2 The action of attributing something to a period to which it does not belong:
and recurrence .
Historic recurrence, the repetition of similar events in history
Rowe has taken a series of images of modern day subjects set against an object which is a remnant from the past ( as an icon of time ? ) . They are combined and brought to the future , our present , via means of the wetplate medium .
This meaning I gleaned by virtue of , and concluded through the subjects in these portraits , the way they are dressed , their attitudes and the objects that accompany them does not match the importantly significant timeworn survivor that is recurring and concurrent in each image . The old lamp accompanied by the medium gives a quality and aura of strangeness or is that just the familiarity/defamiliarity of wetplate ? Although quite vague at first it does “ In time “ give me insight into a contrast between two different eras . This is provided by the juxtapositions of time through the medium and the recurring focal point of the modern people against this vintage lampost that has survived from a past to this present , within the areas geographically relevant history .
Rowe attempts to use logic and reason in a manner , that once deduced he hopes may sway opinions . By bringing to our attention the need for change and a progression towards it by instilling emotions of anger about the said societal direction . I think the concept is great but something is lacking in its effort to clearly highlight his true intention of ideas regarding class and social failings in a democratic state , one that keeps the cogs turning , but only in favour of the socially elite with a repetitive price to be paid by the seventh class , or in our times summed up by the precariat , for the craving of a personally deemed fairer system .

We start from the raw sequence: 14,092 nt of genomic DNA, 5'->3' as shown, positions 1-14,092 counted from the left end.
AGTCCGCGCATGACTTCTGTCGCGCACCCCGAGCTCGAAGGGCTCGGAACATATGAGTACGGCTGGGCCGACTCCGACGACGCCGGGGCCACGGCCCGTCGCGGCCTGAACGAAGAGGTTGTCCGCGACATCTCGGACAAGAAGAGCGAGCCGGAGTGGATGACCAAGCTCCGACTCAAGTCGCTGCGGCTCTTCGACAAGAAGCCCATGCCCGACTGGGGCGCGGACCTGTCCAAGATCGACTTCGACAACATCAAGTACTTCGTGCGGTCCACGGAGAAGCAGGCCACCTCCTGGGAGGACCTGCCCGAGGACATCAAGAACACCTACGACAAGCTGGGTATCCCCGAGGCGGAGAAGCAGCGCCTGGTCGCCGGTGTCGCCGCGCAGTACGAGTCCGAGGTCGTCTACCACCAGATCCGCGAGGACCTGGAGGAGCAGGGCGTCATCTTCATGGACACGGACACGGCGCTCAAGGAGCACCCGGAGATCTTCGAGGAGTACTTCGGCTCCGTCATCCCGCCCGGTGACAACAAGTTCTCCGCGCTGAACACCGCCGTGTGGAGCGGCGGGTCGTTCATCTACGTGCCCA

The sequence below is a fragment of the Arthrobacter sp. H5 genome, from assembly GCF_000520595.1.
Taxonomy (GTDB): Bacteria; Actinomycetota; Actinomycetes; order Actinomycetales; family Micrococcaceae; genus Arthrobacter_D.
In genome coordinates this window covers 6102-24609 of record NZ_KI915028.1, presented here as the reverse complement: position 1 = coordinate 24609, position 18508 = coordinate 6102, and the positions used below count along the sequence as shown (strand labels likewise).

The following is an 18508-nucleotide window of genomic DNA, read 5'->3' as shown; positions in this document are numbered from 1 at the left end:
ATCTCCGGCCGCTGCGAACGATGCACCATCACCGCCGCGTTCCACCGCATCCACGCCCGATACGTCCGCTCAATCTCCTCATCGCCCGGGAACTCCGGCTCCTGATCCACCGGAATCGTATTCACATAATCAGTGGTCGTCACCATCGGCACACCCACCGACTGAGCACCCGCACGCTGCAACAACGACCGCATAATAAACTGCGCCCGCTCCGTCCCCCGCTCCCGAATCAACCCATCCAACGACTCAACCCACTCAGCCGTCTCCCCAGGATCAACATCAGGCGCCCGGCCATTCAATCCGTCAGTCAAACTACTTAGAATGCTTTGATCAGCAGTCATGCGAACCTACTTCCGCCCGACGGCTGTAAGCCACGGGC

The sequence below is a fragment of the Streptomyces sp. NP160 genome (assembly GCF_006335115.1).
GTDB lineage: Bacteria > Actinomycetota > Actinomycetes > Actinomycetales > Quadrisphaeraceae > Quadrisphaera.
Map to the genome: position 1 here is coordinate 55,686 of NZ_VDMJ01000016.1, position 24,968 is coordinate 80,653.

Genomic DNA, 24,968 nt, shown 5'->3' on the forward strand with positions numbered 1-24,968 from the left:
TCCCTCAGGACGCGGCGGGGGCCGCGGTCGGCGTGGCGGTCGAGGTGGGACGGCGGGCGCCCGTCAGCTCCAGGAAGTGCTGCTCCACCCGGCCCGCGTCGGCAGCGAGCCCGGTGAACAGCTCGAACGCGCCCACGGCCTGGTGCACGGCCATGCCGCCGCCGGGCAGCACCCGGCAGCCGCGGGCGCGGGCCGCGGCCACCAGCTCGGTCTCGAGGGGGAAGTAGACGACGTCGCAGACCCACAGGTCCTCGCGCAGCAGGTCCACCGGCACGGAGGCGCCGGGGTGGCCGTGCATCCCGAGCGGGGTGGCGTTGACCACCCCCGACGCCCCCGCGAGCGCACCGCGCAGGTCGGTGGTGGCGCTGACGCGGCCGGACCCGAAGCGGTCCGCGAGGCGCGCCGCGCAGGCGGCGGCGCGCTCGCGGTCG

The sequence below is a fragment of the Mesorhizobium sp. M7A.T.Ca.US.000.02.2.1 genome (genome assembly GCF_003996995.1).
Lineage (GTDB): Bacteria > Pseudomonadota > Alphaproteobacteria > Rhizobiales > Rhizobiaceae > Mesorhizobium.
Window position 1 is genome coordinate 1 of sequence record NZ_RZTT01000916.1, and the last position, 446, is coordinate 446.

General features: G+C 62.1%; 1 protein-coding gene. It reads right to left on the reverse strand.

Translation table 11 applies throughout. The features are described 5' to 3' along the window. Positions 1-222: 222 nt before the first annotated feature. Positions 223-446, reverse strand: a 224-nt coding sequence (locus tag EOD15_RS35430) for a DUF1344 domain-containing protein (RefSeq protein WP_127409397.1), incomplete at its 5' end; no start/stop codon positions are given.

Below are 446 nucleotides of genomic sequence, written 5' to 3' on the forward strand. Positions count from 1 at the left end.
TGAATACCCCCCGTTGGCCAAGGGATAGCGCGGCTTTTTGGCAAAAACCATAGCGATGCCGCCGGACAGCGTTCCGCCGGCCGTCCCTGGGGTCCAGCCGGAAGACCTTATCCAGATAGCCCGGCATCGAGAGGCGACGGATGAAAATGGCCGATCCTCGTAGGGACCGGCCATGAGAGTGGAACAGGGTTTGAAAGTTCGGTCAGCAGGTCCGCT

He is attempting to portray his images as a metaphor to societys myth of its promise that everyone is rewarded fairly , equally and just , for their hard work . The carrot on a stick so to say . But it isn’t a promise that bears fruit it is always just a promise that keeps this system oiled and the fat cats fed and watered . So I feel that the author should include hints at a solution for the said predicaments in his work alongside his main creative artistic thesis . To stimulate change one needs to aggravate a cultures emotions regarding the authors proposition .
Whilst throughout history other things have seemed to evolve such as technology and structuralistic advancement . But only whilst supported by the basic premise of an administrated underclass doing most if not all the work in an everlasting circle of controlled manipulation , doomed to be repeated over and over again to support this evolution . Why and how would a different system work ? I would like to visualize this .
The author must feel the need to argue for these changes because his impression of society and the current system is that it feels broken … and he wants to fix it . With an instinct to help others… or maybe even himself having been let down and hindered by the organisation in control of his group and its dominating ideologys .
We have come to where we are and have already set aside these social systems in favour of the ones we have in play today . Im not saying that there isn’t a better way as there will be a million better ways but they might not necessarily make things better . But for people to yearn change shows a flaw in a structures identity , its character a rebel , or a desire to lead people into something better or even a hungry eagerness to change ourselves manifesting itself in a form of human salvation .